Dimitris Thalassinos, 75, is tired. He is serving his last customer before packing up for the day. Most days he is at his shop in Athens' ancient Pandrossou street market for 12 hours.
But today he is leaving early.
"We used to have families coming here, on their way to the Acropolis," he says handing change back to an American student. "Now it's mostly couples. It's quieter now."
Like many others working in the industry he is concerned about the slump in tourism. Although last year was a profitable one, in the few weeks since May's inconclusive elections, bookings have plummeted by 50%, according to George Drakopoulos, general director of the Association of Greek Tourism Enterprises (SETE).
At the front of his store hangs a picture of his younger self, eager to begin a new business.
It reminds him, he says, of how things have changed: "Life is different in the market now. We don't know each other as well as we used to. But we are trying to change that."
He and his fellow shopkeepers have decided it's time to unite.
Their peak season has already begun and they are not prepared to wait around for a stable government to be formed and come up with a plan of action to save the industry.
The shopkeepers, many in their seventies, have navigated their way through social media and rebranded the market.
Through its Facebook page, each shop owner gets a chance, not only to showcase their products globally, but also to tell their stories through old photographs of the market which they post to the site.
It even has a new logo.
It is a refreshing alternative to the Athens portrayed almost every day in the news: strikes, neo-Nazi protests, people so poor they're trawling through bins for food.
Broadcasts on television screens across the world hardly conjure up an ideal image of Greece as a top tourist destination.
Last week Greece's Central Bank announced a 15.1% drop in tourism receipts compared with the same period last year.
The depressing figures have prompted many Greeks - like the Pandrossou shopkeepers - to do the job of marketing Greece themselves.
Last month New Yorkers would have noticed a huge billboard displaying the turquoise waters of the Greek Mediterranean overlooking Times Square.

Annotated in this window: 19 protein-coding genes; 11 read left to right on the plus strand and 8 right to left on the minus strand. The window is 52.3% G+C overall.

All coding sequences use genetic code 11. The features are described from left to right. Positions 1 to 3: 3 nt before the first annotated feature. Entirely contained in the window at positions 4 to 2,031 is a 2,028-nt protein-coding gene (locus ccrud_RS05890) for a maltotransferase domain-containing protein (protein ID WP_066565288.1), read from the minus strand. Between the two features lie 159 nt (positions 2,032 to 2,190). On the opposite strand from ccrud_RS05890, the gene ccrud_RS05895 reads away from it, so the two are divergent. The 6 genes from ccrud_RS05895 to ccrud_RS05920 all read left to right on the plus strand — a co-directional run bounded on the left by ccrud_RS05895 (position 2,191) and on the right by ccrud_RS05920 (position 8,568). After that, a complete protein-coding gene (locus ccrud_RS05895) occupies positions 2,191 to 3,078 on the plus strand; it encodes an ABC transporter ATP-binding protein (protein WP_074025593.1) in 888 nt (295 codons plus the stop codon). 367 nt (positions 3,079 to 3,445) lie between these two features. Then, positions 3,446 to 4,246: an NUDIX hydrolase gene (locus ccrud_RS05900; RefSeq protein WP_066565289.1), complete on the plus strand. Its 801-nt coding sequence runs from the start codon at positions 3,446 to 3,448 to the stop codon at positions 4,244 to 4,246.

It was not paid for by the Greek government, but by a voluntary group called Up Greek Tourism - co-founded by Yorgos Kleivokiotis, a Greek living in Dubai and two others.
Yorgos cannot stand to see his country in the position it is in.
His passion for his homeland inspired him and the rest of his team to raise more than $20,000 through crowdfunding.
"We are not competing with the government," says co-founder Onic Palandjian, who lives in Athens, "but the fact is if ministers were given $20,000, they would never have accomplished this.
"We need to show other Greeks that if each of us tries to do something small for our country, then a lot can be achieved."
Their message is spreading.
In San Francisco, a group of four young professionals, three Greeks and one Indian, are keen to introduce tourists to the "real" Greece. They have formed Dopios, which means "local" in Greek.
It pairs visitors with Athenian locals.
"We wanted to give people the chance to fall upon the little secrets that no travel guide will tell you about," says Alexandros Trimis, one of the team which is launching the service in June.
"Most Athenians are excited and proud to be a part of their community. They want to share it and show people their city through their eyes."
The country's beaches, its sea and its weather remain unaffected by Greece's troubles and although the country's economic and political structure is tottering, its archaeology, of course, also remains intact.
But still tourist numbers continue to slide.
So far this year there has been 25-30% drop in German tourists alone, according to SETE.
If those tourists are to return, they must be reminded of Greece's positive attributes in a coherent and organised way.
The self-help schemes, like Dopios and Pandrossou Street Market are a nice idea, but may not be enough to create the impact needed to achieve the much-needed substantial increase in bookings.
Peter Economides, brand strategist and founder of the international campaign "Give Greece a Chance", says Greeks have lost their way and now every single Greek must be involved in rebranding their country.
He says the image foreigners have of Greece and its people is Dionysian - fun-loving, but disorderly and chaotic. Like the 1960s film of the novel Zorba the Greek and its wily and anarchic central character, it is a distortion of an idea.
"Perhaps at one point," he says, "it was this lifestyle that attracted the tourists to Greece. But in the mind of many today, Zorba has become everything that is bad - a tendency to be lazy, to cheat, to avoid work."
With tourism representing 16% of the economy, Greece's new government cannot afford to waste time in reigniting the sector it so desperately needs to get through the crisis it is in.
It is no wonder Dimitris Thalassinos is tired after his long shift at Pandrossou street market.
For he and others like him carry a heavy burden.
Not only must they make a living from the tourism industry, they must also attempt to save it and in so doing, give the Greek economy the lifeline it so desperately needs.